Manuel Antonio National Park
Founded in 1972, with an area of 4,015 acres (1,625 hectares) land and 135,908 acres (55,000 hectares) of sea territory, Manuel Antonio is one of the most beautiful national parks in Costa Rica and the world. In 2011 the renowned magazine Forbes ranked it among the 12 most beautiful natural parks on the planet.
The four areas of the national park
The Tombolo of Punta Catedral, a strip of dunes formed by coastal streams, connects the peninsula of the park with the mainland. In this area are the main beaches: Playa Espadilla Sur with 2,624 feet (800 meters) of length and Playa Manuel Antonio, both with white sand.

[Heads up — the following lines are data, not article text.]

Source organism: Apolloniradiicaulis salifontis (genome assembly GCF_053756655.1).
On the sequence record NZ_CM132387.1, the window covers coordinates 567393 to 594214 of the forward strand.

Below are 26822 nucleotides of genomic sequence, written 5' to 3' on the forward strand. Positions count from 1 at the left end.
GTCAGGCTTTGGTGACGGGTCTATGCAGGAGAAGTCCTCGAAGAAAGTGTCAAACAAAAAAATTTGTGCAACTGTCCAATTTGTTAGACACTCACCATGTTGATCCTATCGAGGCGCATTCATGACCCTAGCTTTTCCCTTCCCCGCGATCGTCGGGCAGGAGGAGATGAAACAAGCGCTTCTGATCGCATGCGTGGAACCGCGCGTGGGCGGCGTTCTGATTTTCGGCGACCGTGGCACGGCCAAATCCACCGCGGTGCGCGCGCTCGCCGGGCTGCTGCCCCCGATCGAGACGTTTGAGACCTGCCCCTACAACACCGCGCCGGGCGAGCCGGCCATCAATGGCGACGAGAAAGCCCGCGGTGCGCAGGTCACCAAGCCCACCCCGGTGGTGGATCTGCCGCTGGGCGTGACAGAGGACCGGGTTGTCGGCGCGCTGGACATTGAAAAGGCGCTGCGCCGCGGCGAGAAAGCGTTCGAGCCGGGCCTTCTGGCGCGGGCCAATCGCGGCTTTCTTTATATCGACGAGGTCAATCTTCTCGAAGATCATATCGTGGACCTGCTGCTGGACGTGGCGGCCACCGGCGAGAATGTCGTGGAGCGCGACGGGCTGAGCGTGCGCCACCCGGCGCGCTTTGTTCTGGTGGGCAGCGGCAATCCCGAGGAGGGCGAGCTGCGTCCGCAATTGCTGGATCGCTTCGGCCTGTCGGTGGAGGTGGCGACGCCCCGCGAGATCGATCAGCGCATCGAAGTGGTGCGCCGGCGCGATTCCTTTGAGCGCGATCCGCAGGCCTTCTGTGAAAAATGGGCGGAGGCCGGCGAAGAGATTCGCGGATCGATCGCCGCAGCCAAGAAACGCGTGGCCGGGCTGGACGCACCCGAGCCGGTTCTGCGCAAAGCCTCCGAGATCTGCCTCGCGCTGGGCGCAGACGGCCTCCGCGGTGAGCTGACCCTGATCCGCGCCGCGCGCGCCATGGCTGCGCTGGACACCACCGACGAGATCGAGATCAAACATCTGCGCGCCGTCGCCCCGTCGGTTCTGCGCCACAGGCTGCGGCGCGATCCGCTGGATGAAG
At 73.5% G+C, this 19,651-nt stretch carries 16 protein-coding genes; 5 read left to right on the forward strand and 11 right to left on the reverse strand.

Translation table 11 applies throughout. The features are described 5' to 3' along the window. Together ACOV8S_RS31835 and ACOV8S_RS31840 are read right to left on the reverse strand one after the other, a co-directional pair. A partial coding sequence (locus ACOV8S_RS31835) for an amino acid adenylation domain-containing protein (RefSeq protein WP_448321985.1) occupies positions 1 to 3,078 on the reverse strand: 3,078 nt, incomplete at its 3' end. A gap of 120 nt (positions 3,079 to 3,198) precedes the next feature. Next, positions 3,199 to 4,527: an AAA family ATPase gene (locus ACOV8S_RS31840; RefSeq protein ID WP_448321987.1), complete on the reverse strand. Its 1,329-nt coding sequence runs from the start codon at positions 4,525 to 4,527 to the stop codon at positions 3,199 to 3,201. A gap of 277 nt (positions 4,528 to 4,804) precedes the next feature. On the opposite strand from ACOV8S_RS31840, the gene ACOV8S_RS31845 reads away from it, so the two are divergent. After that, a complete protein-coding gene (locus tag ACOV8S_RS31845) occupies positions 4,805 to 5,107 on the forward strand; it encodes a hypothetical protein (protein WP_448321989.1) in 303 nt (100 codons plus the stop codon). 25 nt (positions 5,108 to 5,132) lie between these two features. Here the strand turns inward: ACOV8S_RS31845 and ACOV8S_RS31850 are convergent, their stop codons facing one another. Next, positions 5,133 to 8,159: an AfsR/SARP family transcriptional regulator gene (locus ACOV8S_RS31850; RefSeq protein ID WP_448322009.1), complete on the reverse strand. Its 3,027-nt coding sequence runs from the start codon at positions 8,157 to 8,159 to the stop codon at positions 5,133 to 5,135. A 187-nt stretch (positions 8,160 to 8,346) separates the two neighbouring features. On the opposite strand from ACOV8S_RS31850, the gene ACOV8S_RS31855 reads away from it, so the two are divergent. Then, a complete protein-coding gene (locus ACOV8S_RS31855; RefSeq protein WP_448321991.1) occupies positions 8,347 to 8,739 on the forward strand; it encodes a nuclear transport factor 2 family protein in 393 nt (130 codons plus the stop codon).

In the second area is Puerto Escondido, the “hidden port”. It is a rocky bay with its rocks facing the breaking waves and giving a peculiar sound at high tide.
The third area is called Punta Serrucho, the “Saw Point”, and forms a land peak with numerous caves in the southwest.
To the west of the park is La Trampa, which translates as the “trap”. It is assumed that the aboriginal inhabitants caught fish and turtles, which came into the bay at high tide and did not get out at low tide.
The most important habitat here is the primary forest, which is composed of trees such as the black guapinol and mallow plants such as ceibas.
Several lagoons lined with herbaceous plants stretch across the park. The most important is Laguna Negra, the black lagoon, but the access is difficult.
Flora and fauna
There are numerous species of mammals in the park, including:
- white-headed capuchins
- mantled howlers
- spider monkeys
There are also several squirrel species and two raccoon species.
In the park you can find to twelve islands, which serve as a refuge for seabirds. The 184 bird species include:
- Green Kingfisher
- black-collared hawk